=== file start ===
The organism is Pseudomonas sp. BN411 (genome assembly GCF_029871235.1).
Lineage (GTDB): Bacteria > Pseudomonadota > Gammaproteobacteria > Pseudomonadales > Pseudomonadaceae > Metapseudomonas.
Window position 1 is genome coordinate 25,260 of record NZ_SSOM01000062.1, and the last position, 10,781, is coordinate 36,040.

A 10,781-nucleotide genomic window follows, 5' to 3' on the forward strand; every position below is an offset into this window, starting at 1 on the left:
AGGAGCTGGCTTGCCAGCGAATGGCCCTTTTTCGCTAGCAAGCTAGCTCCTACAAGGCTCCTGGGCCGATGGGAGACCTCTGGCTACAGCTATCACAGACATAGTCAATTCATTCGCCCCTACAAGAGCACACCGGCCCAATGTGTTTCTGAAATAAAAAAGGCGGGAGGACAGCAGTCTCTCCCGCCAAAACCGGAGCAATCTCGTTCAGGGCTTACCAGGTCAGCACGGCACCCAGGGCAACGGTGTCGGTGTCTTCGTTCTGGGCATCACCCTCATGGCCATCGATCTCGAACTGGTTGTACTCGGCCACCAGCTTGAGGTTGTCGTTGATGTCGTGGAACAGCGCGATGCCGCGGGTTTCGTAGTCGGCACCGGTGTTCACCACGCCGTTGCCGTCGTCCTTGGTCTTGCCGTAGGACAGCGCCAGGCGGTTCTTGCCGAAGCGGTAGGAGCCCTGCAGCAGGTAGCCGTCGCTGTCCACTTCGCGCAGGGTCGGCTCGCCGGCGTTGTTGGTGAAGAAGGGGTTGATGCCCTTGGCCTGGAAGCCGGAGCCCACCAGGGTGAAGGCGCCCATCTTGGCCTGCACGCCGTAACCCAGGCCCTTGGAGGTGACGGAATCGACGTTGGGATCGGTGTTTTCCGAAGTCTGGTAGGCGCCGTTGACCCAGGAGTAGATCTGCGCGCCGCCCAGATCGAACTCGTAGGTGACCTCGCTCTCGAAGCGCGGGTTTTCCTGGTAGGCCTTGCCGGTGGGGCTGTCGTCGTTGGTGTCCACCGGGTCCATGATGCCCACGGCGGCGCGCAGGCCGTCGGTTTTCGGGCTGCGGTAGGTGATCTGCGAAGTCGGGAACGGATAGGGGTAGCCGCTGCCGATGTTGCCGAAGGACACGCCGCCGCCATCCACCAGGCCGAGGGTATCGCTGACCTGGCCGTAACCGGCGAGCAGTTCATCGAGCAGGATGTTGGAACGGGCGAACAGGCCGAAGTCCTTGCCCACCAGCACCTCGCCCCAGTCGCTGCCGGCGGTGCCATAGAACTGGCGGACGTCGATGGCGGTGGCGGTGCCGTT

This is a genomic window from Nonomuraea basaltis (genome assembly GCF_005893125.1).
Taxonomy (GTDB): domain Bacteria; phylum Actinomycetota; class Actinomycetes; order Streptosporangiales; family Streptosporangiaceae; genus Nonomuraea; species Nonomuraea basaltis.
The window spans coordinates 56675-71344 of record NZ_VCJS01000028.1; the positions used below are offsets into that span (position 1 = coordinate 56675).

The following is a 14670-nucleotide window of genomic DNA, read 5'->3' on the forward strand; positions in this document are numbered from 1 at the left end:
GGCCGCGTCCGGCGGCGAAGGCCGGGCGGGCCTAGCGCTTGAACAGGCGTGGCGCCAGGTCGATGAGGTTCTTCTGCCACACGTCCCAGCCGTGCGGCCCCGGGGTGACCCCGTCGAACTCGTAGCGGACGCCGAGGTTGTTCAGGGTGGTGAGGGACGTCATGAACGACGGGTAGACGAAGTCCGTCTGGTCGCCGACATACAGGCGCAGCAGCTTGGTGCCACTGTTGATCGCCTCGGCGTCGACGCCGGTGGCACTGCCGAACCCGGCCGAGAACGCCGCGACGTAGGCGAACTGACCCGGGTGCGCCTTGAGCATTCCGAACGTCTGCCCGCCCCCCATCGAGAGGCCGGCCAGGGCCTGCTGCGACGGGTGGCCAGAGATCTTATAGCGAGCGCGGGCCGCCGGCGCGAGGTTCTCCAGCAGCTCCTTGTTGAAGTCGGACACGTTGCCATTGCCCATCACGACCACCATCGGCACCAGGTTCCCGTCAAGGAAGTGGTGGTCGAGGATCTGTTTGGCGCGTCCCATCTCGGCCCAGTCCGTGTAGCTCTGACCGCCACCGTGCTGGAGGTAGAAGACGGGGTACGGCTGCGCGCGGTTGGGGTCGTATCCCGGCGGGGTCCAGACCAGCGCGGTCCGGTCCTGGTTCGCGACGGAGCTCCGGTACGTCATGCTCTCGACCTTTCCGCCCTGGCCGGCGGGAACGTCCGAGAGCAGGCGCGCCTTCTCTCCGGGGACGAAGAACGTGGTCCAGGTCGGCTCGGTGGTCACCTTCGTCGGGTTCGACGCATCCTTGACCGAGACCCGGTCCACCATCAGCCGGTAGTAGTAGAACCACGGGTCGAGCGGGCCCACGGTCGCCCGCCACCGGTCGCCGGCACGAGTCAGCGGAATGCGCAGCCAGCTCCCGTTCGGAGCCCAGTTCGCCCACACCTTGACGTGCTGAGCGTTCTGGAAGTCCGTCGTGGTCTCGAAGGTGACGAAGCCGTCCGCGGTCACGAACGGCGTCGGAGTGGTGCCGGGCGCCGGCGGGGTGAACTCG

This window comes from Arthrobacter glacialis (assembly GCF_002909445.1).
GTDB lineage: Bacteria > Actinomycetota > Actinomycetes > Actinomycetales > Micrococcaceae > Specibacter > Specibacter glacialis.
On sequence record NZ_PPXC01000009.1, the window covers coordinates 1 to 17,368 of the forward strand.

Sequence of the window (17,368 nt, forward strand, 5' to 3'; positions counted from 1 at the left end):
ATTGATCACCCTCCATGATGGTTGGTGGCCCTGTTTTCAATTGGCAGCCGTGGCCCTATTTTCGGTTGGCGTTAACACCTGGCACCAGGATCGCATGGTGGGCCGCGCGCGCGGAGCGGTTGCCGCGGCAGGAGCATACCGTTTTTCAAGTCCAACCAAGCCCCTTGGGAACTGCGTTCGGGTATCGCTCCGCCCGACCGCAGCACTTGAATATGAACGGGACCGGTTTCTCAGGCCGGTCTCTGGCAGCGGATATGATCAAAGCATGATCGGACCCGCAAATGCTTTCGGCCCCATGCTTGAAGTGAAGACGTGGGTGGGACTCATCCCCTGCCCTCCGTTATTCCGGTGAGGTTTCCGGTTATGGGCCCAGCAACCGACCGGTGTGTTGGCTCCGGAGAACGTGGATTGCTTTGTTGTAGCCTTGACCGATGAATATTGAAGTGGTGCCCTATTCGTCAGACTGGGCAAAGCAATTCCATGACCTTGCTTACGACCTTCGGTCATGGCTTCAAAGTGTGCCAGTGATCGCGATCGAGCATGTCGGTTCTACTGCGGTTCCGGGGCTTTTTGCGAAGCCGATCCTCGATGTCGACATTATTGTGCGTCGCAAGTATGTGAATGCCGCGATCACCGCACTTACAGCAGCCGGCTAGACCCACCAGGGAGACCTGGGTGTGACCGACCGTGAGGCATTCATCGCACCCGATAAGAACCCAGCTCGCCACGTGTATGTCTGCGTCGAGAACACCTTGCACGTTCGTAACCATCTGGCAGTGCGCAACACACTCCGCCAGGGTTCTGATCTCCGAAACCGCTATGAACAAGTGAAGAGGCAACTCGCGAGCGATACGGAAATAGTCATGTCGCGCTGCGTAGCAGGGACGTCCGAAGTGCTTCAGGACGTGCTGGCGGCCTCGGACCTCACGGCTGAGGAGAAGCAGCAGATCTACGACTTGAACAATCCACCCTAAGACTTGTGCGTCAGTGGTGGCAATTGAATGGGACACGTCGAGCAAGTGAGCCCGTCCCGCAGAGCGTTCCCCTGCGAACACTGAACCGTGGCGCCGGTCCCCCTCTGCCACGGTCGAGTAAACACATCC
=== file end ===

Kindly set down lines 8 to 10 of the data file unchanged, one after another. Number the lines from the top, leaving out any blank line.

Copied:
The window spans coordinates 56675-71344 of record NZ_VCJS01000028.1; the positions used below are offsets into that span (position 1 = coordinate 56675).

The following is a 14670-nucleotide window of genomic DNA, read 5'->3' on the forward strand; positions in this document are numbered from 1 at the left end:
GGCCGCGTCCGGCGGCGAAGGCCGGGCGGGCCTAGCGCTTGAACAGGCGTGGCGCCAGGTCGATGAGGTTCTTCTGCCACACGTCCCAGCCGTGCGGCCCCGGGGTGACCCCGTCGAACTCGTAGCGGACGCCGAGGTTGTTCAGGGTGGTGAGGGACGTCATGAACGACGGGTAGACGAAGTCCGTCTGGTCGCCGACATACAGGCGCAGCAGCTTGGTGCCACTGTTGATCGCCTCGGCGTCGACGCCGGTGGCACTGCCGAACCCGGCCGAGAACGCCGCGACGTAGGCGAACTGACCCGGGTGCGCCTTGAGCATTCCGAACGTCTGCCCGCCCCCCATCGAGAGGCCGGCCAGGGCCTGCTGCGACGGGTGGCCAGAGATCTTATAGCGAGCGCGGGCCGCCGGCGCGAGGTTCTCCAGCAGCTCCTTGTTGAAGTCGGACACGTTGCCATTGCCCATCACGACCACCATCGGCACCAGGTTCCCGTCAAGGAAGTGGTGGTCGAGGATCTGTTTGGCGCGTCCCATCTCGGCCCAGTCCGTGTAGCTCTGACCGCCACCGTGCTGGAGGTAGAAGACGGGGTACGGCTGCGCGCGGTTGGGGTCGTATCCCGGCGGGGTCCAGACCAGCGCGGTCCGGTCCTGGTTCGCGACGGAGCTCCGGTACGTCATGCTCTCGACCTTTCCGCCCTGGCCGGCGGGAACGTCCGAGAGCAGGCGCGCCTTCTCTCCGGGGACGAAGAACGTGGTCCAGGTCGGCTCGGTGGTCACCTTCGTCGGGTTCGACGCATCCTTGACCGAGACCCGGTCCACCATCAGCCGGTAGTAGTAGAACCACGGGTCGAGCGGGCCCACGGTCGCCCGCCACCGGTCGCCGGCACGAGTCAGCGGAATGCGCAGCCAGCTCCCGTTCGGAGCCCAGTTCGCCCACACCTTGACGTGCTGAGCGTTCTGGAAGTCCGTCGTGGTCTCGAAGGTGACGAAGCCGTCCGCGGTCACGAACGGCGTCGGAGTGGTGCCGGGCGCCGGCGGGGTGAACTCG